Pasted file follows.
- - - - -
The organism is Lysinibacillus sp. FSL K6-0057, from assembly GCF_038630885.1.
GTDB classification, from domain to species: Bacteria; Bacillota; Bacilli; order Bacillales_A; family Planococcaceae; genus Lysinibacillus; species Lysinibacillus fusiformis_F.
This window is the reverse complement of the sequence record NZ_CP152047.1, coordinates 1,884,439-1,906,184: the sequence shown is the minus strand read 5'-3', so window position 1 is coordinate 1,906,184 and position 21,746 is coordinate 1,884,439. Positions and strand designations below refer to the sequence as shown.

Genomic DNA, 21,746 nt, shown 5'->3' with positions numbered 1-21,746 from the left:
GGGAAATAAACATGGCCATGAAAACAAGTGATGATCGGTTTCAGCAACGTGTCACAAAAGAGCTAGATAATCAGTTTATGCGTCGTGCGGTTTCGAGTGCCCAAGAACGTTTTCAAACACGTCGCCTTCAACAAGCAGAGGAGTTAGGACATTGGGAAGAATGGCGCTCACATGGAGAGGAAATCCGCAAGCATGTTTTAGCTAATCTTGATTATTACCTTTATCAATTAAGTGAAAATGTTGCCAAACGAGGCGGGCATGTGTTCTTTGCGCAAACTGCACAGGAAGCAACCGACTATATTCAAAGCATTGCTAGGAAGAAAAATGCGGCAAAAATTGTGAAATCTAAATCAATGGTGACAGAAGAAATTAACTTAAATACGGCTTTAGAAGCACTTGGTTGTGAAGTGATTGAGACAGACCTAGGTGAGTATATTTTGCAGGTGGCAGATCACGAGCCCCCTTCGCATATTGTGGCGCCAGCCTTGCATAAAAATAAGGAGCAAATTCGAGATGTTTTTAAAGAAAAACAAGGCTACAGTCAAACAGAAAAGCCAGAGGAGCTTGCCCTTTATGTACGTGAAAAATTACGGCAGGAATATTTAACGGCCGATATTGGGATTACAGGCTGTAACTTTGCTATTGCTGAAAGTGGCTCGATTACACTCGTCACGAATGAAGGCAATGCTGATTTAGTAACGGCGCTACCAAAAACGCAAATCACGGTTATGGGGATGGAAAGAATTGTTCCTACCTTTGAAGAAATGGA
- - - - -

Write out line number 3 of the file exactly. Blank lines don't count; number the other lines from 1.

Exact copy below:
This window is the reverse complement of the sequence record NZ_CP152047.1, coordinates 1,884,439-1,906,184: the sequence shown is the minus strand read 5'-3', so window position 1 is coordinate 1,906,184 and position 21,746 is coordinate 1,884,439. Positions and strand designations below refer to the sequence as shown.